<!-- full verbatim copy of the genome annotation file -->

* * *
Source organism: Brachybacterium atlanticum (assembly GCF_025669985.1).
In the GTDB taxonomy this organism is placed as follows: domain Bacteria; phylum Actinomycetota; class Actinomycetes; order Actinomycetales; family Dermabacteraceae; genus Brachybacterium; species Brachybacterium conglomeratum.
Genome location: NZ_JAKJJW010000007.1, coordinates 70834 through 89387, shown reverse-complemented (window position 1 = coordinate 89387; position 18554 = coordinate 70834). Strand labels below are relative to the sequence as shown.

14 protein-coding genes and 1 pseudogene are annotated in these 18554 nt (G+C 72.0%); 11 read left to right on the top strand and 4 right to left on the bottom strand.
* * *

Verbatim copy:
Source organism: Brachybacterium atlanticum (assembly GCF_025669985.1).
In the GTDB taxonomy this organism is placed as follows: domain Bacteria; phylum Actinomycetota; class Actinomycetes; order Actinomycetales; family Dermabacteraceae; genus Brachybacterium; species Brachybacterium conglomeratum.
Genome location: NZ_JAKJJW010000007.1, coordinates 70834 through 89387, shown reverse-complemented (window position 1 = coordinate 89387; position 18554 = coordinate 70834). Strand labels below are relative to the sequence as shown.

14 protein-coding genes and 1 pseudogene are annotated in these 18554 nt (G+C 72.0%); 11 read left to right on the top strand and 4 right to left on the bottom strand.